Denmark’s online casinos drive Q1 gambling market growth


denmark-online-casino-gambling-growthDenmark’s regulated gambling market revenue grew nearly 9% in the first quarter of 2018, largely on the strength of its online casino licensees.

Figures released Thursday by the Spillemyndigheden regulatory agency showed Danish-licensed operators generated gross gaming revenue of DKK1.52b (US$236.3m) in the first three months of 2018, up 8.9% from the same period last year but down 7% from Q417.

The dominant sports betting vertical reported revenue rising 7% year-on-year to DKK555.4m, although this figure was 22% lower than Q4, which featured a lower than usual payout ratio.

Wagering on mobile devices claimed the largest slice (49.9%) of betting revenue, followed by land-based (35.3%) and desktop (14.9%) channels. Land-based wagering accounted for nearly 52% of all individual bets but just 24% of betting turnover, while mobile accounted for just 27.2% of bets but 54% of turnover. Desktop wagering’s share of bets and turnover was roughly equal at 22%.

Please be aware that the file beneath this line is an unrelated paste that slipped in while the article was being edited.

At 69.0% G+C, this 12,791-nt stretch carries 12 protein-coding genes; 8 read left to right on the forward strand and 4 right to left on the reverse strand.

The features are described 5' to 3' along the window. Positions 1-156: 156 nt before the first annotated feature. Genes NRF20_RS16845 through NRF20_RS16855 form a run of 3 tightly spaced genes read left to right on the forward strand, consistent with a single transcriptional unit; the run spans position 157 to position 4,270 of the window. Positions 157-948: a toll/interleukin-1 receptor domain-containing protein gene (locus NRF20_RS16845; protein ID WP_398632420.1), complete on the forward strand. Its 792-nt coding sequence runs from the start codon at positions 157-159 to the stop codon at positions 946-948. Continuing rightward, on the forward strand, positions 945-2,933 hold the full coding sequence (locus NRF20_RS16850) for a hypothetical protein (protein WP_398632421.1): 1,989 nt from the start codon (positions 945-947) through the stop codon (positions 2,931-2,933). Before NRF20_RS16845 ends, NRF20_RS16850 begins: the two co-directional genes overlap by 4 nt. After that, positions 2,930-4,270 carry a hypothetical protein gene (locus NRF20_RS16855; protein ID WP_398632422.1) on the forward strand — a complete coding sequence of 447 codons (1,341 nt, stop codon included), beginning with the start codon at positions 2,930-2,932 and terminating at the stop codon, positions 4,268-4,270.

The online casino vertical generated revenue of DKK520.8m, up 25.5% year-on-year and 8.7% higher than in Q4. However, Spillemyndigheden changed its online casino calculations in Q1 to include online bingo, which the regulator formally approved as of January 1.

Online bingo contributed DKK15m to Q1’s online total, representing a mere 2.9% of the online casino pie. Online bingo showed a steady progression over its first three months, with stakes rising from DKK5.2m in January to DKK8.5m in March. Slots remain the dominant casino product at 66.5%, followed by roulette (13.1%) and blackjack (10.8%).

Online poker continued its freefall, reporting combined tournament and cash game revenue of just DKK27.9m in Q1, down from DKK34.9m in the same period last year and from DKK32.1m in Q417.

Land-based gaming machines in restaurants and arcades saw their revenue fall 3.6% to DKK370.3m while the country’s seven brick-and-mortar casinos were basically flat at DKK92.7m.

Denmark’s ROFUS self-exclusion gambling registry added nearly 2,000 names since the start of the year, with the total standing at 14,871 at the end of March. Of these, 10,122 had opted for permanently banning themselves from the nation’s gambling operations.